How To Share Data Safely Across Your Supply Chain

For your supply chain to thrive, you'll need to find a way to share data safely among all parties and maintain consumer trust over privacy.

August 22, 2018
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Consumers demand transparency, but that openness comes at the cost of security. You can successfully balance safety and data sharing, though. With the introduction of digital collaborative technology, you have the tools necessary to secure your information and share data safely while tracking products across the supply chain.

Why Transparency Is So Important

Whereas customers once blindly trusted companies to deliver products, today’s consumers are far savvier. Millennials are driving the desire to learn about the origins of everything on store shelves. Consumers use this information to ensure organic or sustainable growing practices or to check on workers’ rights policies. Full transparency allows those outside your supply chain to see every step of the process. Consumers will trust your company more, rewarding you with additional business.

Knowing the locations of your products at every step of the supply chain gives you more insight for predicting exactly when suppliers will make deliveries. Information availability also sheds light on the risks. Seeing information across the supply chain makes all the steps visible to you.

Collaboration Is Key

Collaborating with everyone throughout the supply chain is the key to transparency and visibility. Sharing this data puts you at an increased security risk if you don’t use appropriate measures to keep information safe. Select from several means of securely sharing data, from data cleanrooms to blockchain technology. The method of collaboration you use will allow you to build the visibility and transparency your company and customers require.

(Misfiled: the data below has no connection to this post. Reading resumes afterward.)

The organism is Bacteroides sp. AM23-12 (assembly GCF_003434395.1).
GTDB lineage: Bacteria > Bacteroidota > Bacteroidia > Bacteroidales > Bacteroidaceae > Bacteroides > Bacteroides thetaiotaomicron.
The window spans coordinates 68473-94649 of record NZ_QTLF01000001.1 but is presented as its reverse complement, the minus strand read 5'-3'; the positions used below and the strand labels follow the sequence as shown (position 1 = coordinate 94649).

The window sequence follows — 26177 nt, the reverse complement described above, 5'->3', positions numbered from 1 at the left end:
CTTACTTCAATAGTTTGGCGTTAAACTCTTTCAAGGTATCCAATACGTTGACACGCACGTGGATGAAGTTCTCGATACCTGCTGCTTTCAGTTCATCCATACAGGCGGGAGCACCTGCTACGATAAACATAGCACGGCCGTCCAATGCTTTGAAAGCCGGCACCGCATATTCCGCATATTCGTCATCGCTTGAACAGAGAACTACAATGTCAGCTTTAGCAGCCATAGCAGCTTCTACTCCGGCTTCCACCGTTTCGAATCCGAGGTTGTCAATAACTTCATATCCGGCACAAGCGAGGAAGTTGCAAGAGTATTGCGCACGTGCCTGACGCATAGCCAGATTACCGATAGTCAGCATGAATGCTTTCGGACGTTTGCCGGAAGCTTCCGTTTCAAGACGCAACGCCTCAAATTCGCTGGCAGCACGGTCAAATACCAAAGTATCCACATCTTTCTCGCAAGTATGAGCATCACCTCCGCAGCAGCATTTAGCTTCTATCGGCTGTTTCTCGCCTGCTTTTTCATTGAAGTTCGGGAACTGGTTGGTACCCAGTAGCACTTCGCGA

Collaboration with your supply chain members ensures all parties have the same vision for the company and how you will provide for consumers. Risk management and profit projections become easier to make when you work with others in your supply chain. Getting together with your supply chain members also allows you to monitor the veracity of your supply chain members’ claims.

You can communicate with your suppliers if they do not adhere to your standards. For instance, if you require fair-trade agriculture products and discover one of your suppliers has reneged on protecting their workers, you can discuss the issue or drop the supplier.

Use Data Cleanrooms

For internal visibility within your supply chain, you may use a third-party data cleanroom. Within a data cleanroom, your supply chain members may share sensitive information, including cost breakdowns and demand. Sharing information allows you and other members of your supply chain to identify risks and make better decisions in your company.

When consulting firm A.T. Kearney built a data cleanroom for a worldwide fast food chain and its capital equipment vendors, both sides benefited. The restaurant chain shared its projections for demand and its location expansions, while the vendors disclosed information about their land costs and global footprint. Together, the participants kept secure information safe while improving their future predictions for an optimized supply chain.